@AS Note that there are not a lot of specifics about the study.  We are reading a second hand account from Psych today saying that this was the prime motivater “frequently”  That could mean 30% of the time.
    These were all ‘professional men’ and women with a small sample size and less than 2/3 reports sexual tension at all.  So about all you can say is amongst 75ish professional men, a significant fraction  initiate friendships because they are attracted.  Generalizing this to all men or all (or even most) male-female friendships is a major extrapolation.

  28. 58
    JoeK

    @marymary (#50)

    “And yes, good men who are ready for a relationship will come your way too, but not while you’re paying so much attention to all of the above.
    Mind you, are you sure you know what YOU want? Cos until you do, this is kinda par for the course.”

    Wow. So well put (especially the first statement)!

    Evan makes this point elsewhere – while you’re busy pursuing relationships of type X, you won’t be getting relationships of type Y.

    We get from people what we accept. We have to first “know ourselves” and be comfortable and confident in that, in our boundaries, and how we enforce them. Otherwise we are unable to remove from our lives those people who would provide the wrong kind of relationship (i.e. type X).

    @ AS #58
    “Men, on the other hand, more frequently replied that sexual attraction was a prime reason for initiating a friendship”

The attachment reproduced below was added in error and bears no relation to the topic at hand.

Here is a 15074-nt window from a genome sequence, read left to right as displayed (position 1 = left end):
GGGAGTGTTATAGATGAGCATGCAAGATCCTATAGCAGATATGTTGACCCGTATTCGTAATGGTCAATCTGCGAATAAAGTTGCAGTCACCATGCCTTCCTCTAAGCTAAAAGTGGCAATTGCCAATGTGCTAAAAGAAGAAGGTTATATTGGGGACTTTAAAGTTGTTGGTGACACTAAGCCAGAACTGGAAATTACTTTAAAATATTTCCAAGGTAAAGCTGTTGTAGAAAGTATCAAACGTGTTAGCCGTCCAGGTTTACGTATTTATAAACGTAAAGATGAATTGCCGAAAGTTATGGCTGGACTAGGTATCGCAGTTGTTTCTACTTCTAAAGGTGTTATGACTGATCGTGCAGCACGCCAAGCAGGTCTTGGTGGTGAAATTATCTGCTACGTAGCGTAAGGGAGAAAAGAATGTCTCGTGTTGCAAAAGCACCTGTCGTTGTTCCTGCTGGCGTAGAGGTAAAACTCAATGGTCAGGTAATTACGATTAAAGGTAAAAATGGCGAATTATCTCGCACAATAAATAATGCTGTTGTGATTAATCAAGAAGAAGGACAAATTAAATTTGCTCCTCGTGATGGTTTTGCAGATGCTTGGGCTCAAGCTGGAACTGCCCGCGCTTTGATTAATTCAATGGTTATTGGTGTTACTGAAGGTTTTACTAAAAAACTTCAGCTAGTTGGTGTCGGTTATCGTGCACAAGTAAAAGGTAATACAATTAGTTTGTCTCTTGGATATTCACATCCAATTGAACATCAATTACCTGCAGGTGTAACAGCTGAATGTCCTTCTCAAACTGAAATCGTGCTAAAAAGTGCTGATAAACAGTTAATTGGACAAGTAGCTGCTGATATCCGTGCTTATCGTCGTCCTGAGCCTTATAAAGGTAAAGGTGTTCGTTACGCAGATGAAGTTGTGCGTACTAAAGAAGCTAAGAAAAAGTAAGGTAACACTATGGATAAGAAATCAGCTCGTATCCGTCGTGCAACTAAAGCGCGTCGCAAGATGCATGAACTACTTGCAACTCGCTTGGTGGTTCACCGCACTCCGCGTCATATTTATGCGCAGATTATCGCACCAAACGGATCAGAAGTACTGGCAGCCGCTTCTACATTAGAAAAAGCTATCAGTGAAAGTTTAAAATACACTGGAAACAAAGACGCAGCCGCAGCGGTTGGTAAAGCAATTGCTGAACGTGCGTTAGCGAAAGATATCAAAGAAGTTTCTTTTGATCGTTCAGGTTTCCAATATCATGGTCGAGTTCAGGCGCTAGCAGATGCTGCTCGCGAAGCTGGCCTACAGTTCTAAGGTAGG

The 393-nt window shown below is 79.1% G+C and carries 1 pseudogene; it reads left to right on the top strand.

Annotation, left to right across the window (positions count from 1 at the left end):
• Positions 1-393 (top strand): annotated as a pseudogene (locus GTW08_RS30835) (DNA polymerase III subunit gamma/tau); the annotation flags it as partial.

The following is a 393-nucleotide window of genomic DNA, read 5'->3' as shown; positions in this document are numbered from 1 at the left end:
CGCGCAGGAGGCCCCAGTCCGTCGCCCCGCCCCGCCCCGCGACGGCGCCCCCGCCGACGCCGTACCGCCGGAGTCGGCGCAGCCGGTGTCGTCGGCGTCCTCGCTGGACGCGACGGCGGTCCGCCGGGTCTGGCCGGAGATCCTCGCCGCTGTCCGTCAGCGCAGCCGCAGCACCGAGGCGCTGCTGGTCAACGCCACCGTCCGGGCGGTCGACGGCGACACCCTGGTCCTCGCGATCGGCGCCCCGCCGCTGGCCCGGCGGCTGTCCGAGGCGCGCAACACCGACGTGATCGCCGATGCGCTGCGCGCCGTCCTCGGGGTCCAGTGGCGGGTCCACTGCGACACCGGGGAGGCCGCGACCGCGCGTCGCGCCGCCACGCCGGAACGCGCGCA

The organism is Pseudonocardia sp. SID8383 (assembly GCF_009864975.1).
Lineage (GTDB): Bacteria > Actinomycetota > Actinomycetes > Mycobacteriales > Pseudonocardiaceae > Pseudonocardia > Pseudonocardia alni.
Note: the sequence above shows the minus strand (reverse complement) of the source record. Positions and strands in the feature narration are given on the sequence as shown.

Note the qualifier – “more frequently”…I assume they mean “men more frequently than women replied that sexual attraction was a prime reason for initiating a friendship”.

    In other words, it’s not been stated that sexual attraction was the prime reason for (many/most/some) men to initiate friendships, just that it was more common among men than women.

    Not that I’m trying to say that what Harry said to Sally isn’t true – actually I’ve quoted that scene many times myself. It’s just the conclusions made by this study aren’t that clear (or at least the wording is less than unambiguous).

    Otherwise, I second everything Evan has said – us guys (generally) will have sex with a woman whom we find even slightly attractive, given the opportunity/circumstance. Karl covered it well with the hamburger analogy! And that (from my experience, and observing coworkers and friends), we generally make friends with women whom we find attractive, in some way.

  29. 59
    markdice

    I think it´s nearly impossible to be just friends after relationship. But I´m just talking about my own experiense. I quess if both of you have lost the sexual interest to one another, then it would be possible.

  30. 60
    Karmic Equation

    I agree with markdice 61 about friendship AFTER a relationship.

    However, I think men and women could be friends as long as no one has ever acted on the attraction.

    I think it’s safe for women to assume that if a straight man maintains a friendship with her, there is some level of attraction. I’m not sure if it’s true the other way around though: I don’t think men should assume a woman is attracted to him if she maintains a friendship with him.

Leave a Reply

Your email address will not be published. Required fields are marked *

You may use these HTML tags and attributes: <a href="" title=""> <abbr title=""> <acronym title=""> <b> <blockquote cite=""> <cite> <code> <del datetime=""> <em> <i> <q cite=""> <strike> <strong>